Celebrating the year of the tiger, and B.C.'s own big cats - BC SPCA
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Celebrating the year of the tiger, and B.C.’s own big cats

January 24, 2022

February 1, 2022, marks the start of this Lunar New Year. A centuries old tradition, the Lunar New Year is celebrated in many countries across Asia and around the world. In Chinese culture, each year in the 12 year lunar cycle is represented by a different animal and – according to the Chinese zodiac – 2022 is the Year of the Tiger.

The tiger is the third of the 12 animals in the Chinese zodiac, decided according to legend in a Great Race to decide the order of the zodiacs. When tiger climbed out of the river, thinking he was first, he was informed that rat placed first for his cunning, and ox place second for her diligence, leaving the tiger in third place.

Wild tiger cubs in water
Wild tiger cubs playing in water. Photo credit: Sarah Burke Photography

The tiger is seen to represent vigor, ambition, strength, and courage. People born in tiger years are said to hold these traits, in addition to self-confidence, enthusiasm, generosity, justice, and passion for helping others.

Although there are no wild tigers in B.C., our province is home to three wild cat species. Learn more about these animals below, and, how you can help to make sure big cats are respected and protected all over the world.

Cougar

Cougars are one of the most wide-ranging animals in the Western Hemisphere. They go by many names, but did you know they’re all the same animal? You’ve probably heard “cougar” and “mountain lion” before, but they are also called puma, catamount, panther, and even painter.

Cougar lapping up water
Photo credit: Jos Krynen

Cougars are spread widely in B.C., but sparsely, because they need a large home territory. They are generally very secretive and rarely seen. They are most active during the night or around dawn and dusk, but you may also see them during the day on rare occasions. They usually hunt ungulates, like deer, but will also hunt rodents and insects.

Cougars are the fourth-largest wild cat in the world. Despite their big size, they’re more closely related to domestic cats than most other species of wild cat. Although they are skilled predators, cougar attacks are rare, and they prefer to avoid people when they can. Learn what to do if you see a cougar.

Bobcat

Bobcats are medium-sized wild cats that can be found throughout southern Canada, and as far south as Mexico. They are just one of many species of lynx in the world. These stealthy hunters are seldom-seen, and often hunt their prey – rabbits, hares, and sometimes birds, small rodents, or even deer – at night.

Bobcat sitting on road barrier
Photo credit: Elizabeth Randall

Bobcats are amazingly adaptable creatures. Their tracks can often be spotted from dense forests, to tall, snowy mountains, and even to more urban areas.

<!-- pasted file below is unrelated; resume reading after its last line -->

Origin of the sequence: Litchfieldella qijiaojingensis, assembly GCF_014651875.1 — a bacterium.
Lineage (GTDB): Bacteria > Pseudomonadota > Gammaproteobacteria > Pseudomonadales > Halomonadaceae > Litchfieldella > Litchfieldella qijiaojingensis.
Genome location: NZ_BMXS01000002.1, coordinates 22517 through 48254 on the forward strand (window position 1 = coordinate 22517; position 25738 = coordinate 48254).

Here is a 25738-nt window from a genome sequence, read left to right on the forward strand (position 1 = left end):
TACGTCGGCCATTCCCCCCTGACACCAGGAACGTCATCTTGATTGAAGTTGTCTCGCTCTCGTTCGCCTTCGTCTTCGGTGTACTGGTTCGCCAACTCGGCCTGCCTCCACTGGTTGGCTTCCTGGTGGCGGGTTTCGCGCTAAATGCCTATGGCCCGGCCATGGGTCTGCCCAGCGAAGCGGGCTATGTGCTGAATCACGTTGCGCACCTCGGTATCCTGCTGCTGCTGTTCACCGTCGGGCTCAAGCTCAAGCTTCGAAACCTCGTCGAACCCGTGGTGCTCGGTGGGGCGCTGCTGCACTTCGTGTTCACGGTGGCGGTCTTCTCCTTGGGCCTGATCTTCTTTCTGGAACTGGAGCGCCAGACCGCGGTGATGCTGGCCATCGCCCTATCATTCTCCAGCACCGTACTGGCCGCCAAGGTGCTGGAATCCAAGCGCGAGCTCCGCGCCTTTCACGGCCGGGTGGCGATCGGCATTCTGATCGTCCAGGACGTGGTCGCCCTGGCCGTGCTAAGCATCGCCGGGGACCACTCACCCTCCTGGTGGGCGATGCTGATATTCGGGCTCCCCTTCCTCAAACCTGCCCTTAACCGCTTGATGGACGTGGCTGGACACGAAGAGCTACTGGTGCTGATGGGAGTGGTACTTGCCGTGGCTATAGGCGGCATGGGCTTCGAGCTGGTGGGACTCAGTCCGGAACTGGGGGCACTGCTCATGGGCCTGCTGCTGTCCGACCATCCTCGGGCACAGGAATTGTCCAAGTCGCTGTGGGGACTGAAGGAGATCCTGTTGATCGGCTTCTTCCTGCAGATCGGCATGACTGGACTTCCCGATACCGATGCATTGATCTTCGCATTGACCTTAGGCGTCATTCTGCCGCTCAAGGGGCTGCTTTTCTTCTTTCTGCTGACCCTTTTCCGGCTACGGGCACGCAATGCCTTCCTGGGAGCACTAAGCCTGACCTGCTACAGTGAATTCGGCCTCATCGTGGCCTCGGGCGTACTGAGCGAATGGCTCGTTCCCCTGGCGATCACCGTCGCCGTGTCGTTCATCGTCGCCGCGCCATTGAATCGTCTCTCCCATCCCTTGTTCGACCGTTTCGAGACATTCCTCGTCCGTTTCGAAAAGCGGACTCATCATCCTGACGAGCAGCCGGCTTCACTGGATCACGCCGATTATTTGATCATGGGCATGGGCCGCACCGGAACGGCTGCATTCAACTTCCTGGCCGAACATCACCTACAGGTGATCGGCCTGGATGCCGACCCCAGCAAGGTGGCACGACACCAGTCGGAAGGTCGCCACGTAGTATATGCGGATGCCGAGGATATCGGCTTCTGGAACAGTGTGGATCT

Ever wondered if you’re looking at a cat track or a dog’s? One quick trick is to look for claw marks – cats can retract their claws when they walk, so their paw prints won’t have claw marks the way dogs, coyotes, and wolves do.

Lynx

In Canada, we mostly just call this wild cat a “Lynx”. However, the Canadian Lynx is just one of many species of lynx in the world, including bobcats! Lynx are certainly the most secretive of B.C.’s big cats, making their homes only in dense forests. They are particularly sensitive to human disturbance, so they are most abundant in undisturbed and remote areas of the province.

Although similar by weight, the lynx has much longer legs and larger paws than a bobcat. They have broad paws, long ear-tufts, a short, black tail, and a thick coat of fur. In deep snow, bobcats leave deep draglines, but lynx can actually walk on top of the snow while sinking very little. This helps them hunt their main prey – snowshoe hares.

Canadian lynx sitting in wildflowers
Photo credit: Kerry Janzen

Wildlife tourism

Experiences with wild, exotic or endangered animals seem exciting, but you may put animals at risk with shopping, eating and recreational activities. Tigers are wild animals – avoid activities that allow you to take photos with tigers. Adult tigers and their cubs will often be drugged to make this possible. The animals are kept in captivity, and bred regularly to make sure there’s always cubs available for a “cute” picture.

Even travel giant TripAdvisor, has banned activities that allow touching wild animals. Their “no touching of wild animals” policy includes banning ticket sales for activities like elephant rides, petting tigers and swimming with dolphins. The BC SPCA supports this policy because it helps raise awareness about the cruel and abusive practices involved, and lack of standards or regulations.

Tiger walking on rocky path
Wild tiger on the move. Photo credit: Sarah Burke Photography

The BC SPCA is opposed to keeping wild and exotic animals in captivity, unless the Five Freedoms can be met. This is nearly impossible for big wild cats like tigers – they have large home ranges and need complex environments and  social interactions.

The best way to see a tiger is in the wild. Look for companies that promote responsible interactions with tigers in their natural habitat – from a distance. Learn more about responsible wildlife tourism.